American Coot
American Coot

Global Big Day

The North American Migration Count (NAMC) is now a global annual event called the “Global Big Day.” It is a day to get out and see as many birds as possible. Birders record the species seen and the individuals counted, contributing to a growing database of changes or trends in bird populations and movements over time.

Data will now be collected and organized through the free, open website eBird (, making it much easier for birders to submit their information. Be a part of Global Big Day in Arizona! Go birding anywhere (of course, we are keen to get some good bird sightings in Navajo, Apache, and Greenlee counties). Keep track of the birds you see and the number of individuals. After your excellent birdwatching outing, log onto eBird and input your data under the “Submit Observations” tab.

If you have used eBird before, it is handled like any other trip list. If you have not used eBird, this is an excellent opportunity to start.

Set up a free account and then submit your observations. From now on, you can create online trip lists that others can see, and you can start creating a permanent electronic journal of your bird sightings. You can add older trips to your account, and use eBird as a digital diary of your life list. Last year’s Global Big Day featured more than 60% of the world’s bird species in a single day, with sightings from more than 17,500 eBirders spread across 154 countries.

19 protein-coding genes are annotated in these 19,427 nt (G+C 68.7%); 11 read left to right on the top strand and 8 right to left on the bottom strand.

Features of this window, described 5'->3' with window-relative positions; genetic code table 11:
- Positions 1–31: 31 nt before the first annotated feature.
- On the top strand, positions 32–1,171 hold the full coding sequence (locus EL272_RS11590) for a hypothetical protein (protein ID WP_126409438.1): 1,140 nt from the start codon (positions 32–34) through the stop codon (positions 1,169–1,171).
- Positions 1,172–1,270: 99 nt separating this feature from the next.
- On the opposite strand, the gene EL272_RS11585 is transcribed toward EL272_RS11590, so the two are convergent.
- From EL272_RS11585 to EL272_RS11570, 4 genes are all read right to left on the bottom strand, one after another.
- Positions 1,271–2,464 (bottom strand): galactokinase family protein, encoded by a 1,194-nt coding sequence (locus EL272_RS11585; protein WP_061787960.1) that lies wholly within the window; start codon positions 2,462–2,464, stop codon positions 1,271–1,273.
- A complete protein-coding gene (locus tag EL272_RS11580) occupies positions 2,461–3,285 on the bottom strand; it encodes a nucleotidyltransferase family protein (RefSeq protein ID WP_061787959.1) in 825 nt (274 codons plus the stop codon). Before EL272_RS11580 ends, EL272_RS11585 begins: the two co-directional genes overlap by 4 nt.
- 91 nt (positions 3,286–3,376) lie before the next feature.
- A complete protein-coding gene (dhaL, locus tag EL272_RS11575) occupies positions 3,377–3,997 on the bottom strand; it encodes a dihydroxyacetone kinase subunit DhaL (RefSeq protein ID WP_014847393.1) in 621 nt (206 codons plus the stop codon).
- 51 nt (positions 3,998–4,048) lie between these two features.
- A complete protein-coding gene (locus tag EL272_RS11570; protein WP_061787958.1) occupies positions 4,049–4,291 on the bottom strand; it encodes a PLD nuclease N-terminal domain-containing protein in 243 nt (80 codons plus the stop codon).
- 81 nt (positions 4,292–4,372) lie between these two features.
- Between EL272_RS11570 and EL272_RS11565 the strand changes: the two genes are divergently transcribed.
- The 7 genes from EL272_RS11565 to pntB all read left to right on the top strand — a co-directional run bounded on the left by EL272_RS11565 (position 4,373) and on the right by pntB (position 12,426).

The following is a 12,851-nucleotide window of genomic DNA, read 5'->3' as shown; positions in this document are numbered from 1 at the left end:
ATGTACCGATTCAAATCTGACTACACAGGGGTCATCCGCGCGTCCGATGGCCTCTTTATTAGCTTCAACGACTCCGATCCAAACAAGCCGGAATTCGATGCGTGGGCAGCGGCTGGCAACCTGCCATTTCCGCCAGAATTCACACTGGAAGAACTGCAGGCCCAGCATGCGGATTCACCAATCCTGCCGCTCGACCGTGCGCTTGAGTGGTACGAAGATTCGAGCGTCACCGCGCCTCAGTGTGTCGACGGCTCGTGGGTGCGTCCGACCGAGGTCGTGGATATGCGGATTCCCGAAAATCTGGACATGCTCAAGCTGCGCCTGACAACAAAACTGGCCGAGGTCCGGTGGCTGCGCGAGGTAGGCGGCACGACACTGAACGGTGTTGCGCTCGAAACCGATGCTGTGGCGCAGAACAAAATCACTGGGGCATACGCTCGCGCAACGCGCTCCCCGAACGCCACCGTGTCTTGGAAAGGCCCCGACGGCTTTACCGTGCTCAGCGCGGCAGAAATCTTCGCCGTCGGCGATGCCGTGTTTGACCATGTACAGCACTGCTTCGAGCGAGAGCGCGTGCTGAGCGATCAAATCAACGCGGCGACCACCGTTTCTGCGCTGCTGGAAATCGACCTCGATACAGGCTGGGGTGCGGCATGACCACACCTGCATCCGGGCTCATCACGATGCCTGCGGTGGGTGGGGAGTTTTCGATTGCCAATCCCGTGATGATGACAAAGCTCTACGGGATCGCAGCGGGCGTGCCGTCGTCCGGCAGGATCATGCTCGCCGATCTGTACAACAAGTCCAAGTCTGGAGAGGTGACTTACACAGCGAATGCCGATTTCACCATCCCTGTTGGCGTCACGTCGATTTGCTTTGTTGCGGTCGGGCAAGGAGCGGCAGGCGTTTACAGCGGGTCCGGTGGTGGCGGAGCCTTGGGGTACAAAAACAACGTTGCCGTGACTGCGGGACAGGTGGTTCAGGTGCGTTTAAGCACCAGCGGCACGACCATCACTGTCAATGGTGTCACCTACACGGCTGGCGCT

Here are a couple of quick ways to have the most fun:

1. “Scout” your birding spots. Finding where the birds are ahead of time makes the big day birding more fun, and also gives you more chances to be out enjoying birds. Learn how to use eBird to find birds.

2. Get a friend involved. Perhaps this is an excellent birding buddy or someone who has never been birding. Make it a friendly competition, or join a Global Big Day team. Check it out on Facebook. No matter what you do—have a great time, enjoy the birds around you, and let us know what you find!

Timber Mesa Christmas Bird Count

The Timber Mesa CBC is held annually between Dec 14th and Jan 5th. The first CBC was held in 1900 and is the longest-running animal census on earth. The citizen science program collects yearly data vital for land management decisions and wildlife policy. There is no fee to participate, and the annually published report, American Birds, will be available online.

WMAS participants will meet in December and divide into groups to cover the designated 15-mile-wide area as much as possible. Birders count species and the numbers of each species, record their sightings, and then turn in what they saw to the count compiler, Mary Williams (480) 235-1792.

The White Mountain area is known for its wintering waterfowl and Bald Eagles. Some birds seen on recent CBCs are Canvasback, Redhead Duck, Hooded Merganser, Common Goldeneye, Common Merganser, Northern Harrier, Sharp-shinned Hawk, American kestrel, Townsend’s Solitaire, and Belted Kingfisher. All levels of birding are welcome.